The sanding head is easily removable by loosening the two grub screws that lock the head into the handle of the tool. Once removed, you simply remount it into any standard boring bar and lock it into place with the grub screw on your boring bar. You will need to adjust the angle of the head at first, until you find a good angle that will spin the disk effectively. This takes a minute at most and you're good to go. If you've never sanded the interior of your hollow forms using your captured boring bar system, you're in for a real treat. The control and precision afforded by this mounting is amazing. It makes an otherwise dull task into something that is actually fun!

Using The Sanding Solution's Secondary Handle

Another way you can use this tool is with the supplied handles. If you do not own a captured boring bar or an arm brace style of tool, you can still use this tool for sanding projects some projects that you hollow with scrapers, or other hollowing tools. You can also use it to sand bowls, platters and many other types of projects. The tool can be used freehand on the outside of projects and on the inside of projects like bowls and platters.

The Sanding Solution with 5" and 7" handles mounted

By mounting the optional 16" extension handle you can reach even deeper, but you must use the tool in combination with your tool rest for safety, when the extension handle is mounted. The versatility of this tool allows you to cover a wide range of projects from smaller bowls through deeper hollow forms. The ability to use the tool in a boring bar makes an otherwise difficult task, faster and more efficient. You'll also get a more uniformly sanded surface on the interior, since you can control the head easier than other methods for sanding inside deep hollow forms.

The Sanding Solution with both
handles and the 16" extension mounted

Tips for Use

  • As with any sanding procedure, you should use light to medium pressure when using this tool. Pressing hard will only make your task harder, not easier. In addition, pressing hard will cause excessive heat to be transferred into the wood, which can cause checking. It can also cause the tiny hooks on the surface of your sanding pad to prematurely wear out. The rule here is to sand with the least amount of pressure possible and to frequently change your abrasive sanding pads.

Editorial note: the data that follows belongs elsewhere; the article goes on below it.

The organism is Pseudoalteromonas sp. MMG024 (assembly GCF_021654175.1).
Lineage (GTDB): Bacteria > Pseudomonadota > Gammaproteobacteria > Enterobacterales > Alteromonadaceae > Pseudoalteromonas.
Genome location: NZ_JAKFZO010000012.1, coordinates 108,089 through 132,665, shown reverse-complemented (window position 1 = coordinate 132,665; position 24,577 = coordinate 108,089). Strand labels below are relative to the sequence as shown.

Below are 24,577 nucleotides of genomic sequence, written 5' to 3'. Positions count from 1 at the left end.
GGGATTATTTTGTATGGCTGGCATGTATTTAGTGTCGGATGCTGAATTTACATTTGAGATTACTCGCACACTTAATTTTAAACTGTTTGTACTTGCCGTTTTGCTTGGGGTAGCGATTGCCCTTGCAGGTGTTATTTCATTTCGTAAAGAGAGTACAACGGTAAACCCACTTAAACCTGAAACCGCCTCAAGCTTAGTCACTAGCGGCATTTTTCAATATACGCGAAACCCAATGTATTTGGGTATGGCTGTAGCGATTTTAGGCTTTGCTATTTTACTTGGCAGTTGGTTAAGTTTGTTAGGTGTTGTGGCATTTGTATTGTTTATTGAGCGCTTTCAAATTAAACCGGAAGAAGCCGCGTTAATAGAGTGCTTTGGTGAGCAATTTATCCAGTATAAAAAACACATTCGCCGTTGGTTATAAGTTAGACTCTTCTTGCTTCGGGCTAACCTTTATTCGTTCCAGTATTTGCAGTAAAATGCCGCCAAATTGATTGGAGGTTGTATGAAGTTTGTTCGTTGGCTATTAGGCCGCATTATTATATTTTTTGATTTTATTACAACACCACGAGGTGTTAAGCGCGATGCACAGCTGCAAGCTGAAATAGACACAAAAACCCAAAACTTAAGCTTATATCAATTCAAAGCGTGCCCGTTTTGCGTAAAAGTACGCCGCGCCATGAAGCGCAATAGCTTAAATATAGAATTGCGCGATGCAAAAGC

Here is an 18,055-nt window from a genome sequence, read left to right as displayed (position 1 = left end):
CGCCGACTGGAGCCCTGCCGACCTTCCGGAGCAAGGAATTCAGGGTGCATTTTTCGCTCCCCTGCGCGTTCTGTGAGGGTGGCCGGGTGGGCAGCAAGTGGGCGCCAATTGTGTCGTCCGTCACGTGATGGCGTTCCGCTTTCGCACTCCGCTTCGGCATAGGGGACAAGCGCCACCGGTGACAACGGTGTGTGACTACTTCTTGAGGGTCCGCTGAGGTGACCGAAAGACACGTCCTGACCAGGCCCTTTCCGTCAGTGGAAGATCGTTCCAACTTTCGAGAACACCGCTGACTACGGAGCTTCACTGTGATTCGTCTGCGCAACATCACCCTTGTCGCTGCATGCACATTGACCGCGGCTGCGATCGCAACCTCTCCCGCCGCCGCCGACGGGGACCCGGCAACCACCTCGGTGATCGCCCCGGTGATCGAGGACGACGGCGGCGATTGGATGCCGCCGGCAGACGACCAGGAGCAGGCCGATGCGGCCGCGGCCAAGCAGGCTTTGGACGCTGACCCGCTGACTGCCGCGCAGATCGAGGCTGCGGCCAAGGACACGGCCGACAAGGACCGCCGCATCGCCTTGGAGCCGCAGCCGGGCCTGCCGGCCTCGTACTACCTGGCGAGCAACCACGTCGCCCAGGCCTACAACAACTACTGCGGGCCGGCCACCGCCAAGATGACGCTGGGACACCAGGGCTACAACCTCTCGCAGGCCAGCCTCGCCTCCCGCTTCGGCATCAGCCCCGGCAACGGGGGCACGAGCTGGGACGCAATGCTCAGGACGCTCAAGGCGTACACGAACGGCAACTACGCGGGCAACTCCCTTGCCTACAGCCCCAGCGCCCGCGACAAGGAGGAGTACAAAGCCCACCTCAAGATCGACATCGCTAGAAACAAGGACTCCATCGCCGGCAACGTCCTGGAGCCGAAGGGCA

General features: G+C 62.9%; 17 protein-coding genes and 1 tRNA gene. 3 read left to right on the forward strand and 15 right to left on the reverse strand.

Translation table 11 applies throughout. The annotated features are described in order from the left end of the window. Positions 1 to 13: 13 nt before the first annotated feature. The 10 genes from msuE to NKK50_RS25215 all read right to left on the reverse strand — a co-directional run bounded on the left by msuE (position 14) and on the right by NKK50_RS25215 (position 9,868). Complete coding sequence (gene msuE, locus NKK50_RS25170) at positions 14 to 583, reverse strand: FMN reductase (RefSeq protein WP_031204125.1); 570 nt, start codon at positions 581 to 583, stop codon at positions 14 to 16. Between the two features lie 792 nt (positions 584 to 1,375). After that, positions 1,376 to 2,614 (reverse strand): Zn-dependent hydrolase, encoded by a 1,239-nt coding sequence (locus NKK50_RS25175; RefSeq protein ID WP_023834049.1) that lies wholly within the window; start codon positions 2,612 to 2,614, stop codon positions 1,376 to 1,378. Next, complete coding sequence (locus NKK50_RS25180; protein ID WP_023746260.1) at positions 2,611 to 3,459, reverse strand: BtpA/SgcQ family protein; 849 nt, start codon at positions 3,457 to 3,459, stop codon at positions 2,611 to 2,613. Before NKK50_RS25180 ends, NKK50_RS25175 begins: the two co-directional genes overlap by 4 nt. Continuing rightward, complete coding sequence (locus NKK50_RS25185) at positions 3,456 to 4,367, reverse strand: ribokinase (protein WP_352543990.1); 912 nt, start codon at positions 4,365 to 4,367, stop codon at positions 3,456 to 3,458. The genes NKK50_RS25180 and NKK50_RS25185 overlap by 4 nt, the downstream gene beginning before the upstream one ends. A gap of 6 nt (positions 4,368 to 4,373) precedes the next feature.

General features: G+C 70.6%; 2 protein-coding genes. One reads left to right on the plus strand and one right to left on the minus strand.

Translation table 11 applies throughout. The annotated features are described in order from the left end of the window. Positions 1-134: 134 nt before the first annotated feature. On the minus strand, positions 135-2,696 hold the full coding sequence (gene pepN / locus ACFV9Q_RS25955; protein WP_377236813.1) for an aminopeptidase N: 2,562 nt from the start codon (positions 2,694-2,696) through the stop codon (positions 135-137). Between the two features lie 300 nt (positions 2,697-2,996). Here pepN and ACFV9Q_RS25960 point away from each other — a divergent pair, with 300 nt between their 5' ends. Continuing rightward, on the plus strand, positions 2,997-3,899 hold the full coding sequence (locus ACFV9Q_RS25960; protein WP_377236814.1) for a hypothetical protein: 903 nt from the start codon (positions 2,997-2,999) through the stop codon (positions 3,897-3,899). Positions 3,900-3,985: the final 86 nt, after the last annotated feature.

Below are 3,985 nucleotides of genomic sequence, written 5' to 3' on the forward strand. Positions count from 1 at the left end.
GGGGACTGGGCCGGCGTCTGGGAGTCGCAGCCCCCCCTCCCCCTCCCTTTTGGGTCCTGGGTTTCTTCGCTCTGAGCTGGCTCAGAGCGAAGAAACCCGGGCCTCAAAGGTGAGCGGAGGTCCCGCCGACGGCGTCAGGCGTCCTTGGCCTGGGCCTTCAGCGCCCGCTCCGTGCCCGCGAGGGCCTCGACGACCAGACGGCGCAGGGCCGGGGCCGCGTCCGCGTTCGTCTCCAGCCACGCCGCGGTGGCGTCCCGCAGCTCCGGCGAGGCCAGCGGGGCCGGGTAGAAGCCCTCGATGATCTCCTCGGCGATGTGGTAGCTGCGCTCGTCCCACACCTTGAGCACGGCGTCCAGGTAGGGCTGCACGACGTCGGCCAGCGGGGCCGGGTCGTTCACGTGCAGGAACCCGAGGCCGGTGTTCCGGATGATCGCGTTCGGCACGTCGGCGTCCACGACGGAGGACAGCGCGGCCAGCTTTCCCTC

• The mounting socket on the sanding head is precision machined and must be used with the precision machined sanding mandrels offered by the manufacturer. Two types of precision machined hook and loop sanding disc pads are available, a cream coloured pad for use with course grits up to 180-grit, and a softer gray foam pad that is used with finer finishing grits, 240 and higher. To distinguish these special sanding discs from others in your inventory, they are made with red tops. Abrasive disc holders are available in 2" and 3" sizes.

The Sanding Solution uses precision
machined sanding mandrels

  • When sanding inside vessels, a wave edge abrasive disk will help to eliminate burnishing, or scratches left by the side of the abrasive pad. If you do not have any wave edge disks, you can get a similar effect by using a 3" abrasive pad on a 2" pad. The slight overlap will allow the disk to sand the side of decorative elements instead of scoring them, in case you accidentally brush up against one when sanding.

The manufacturer offers a great instruction sheet on how to use this tool, complete with photos showing proper setup and use on various forms.


For additional information on The Sanding Solution, please contact Bruce Hoover. The Sanding Solutions Users Guide is located here.

Safety Note: Always follow all manufacturers safety instructions before working with your lathe, or any of the tools or products you may use. If you are unsure about any operation, obtain competent professional instruction before proceeding. Use and wear all necessary safety devices during turning and observe safe woodturning practices to prevent accident or injury.

Steven D. Russell is a professional studio woodturner, teacher and writer. He has written numerous articles for international woodturning magazines, which have been published in more than 78 countries around the world. Steve has demonstrated in numerous cities across the United States. His studio, Eurowood Werks, specializes in bowls, platters and hollow forms with unique visual and tactile treatments.

Steve is also the current and founding President of the Lone Star Woodturners Association, Inc., an AAW member chapter. The LSWA is a 501(c)3 non-profit educational organization dedicated to teaching and demonstrating the art and craft of woodturning.

Steve is also a featured writer for the Guild of Master Craftsman's "Woodturning" magazine, published in London England. Woodturning magazine is the world's leading magazine for woodturners. Look for his articles covering technical topics, or project based articles in an upcoming issue.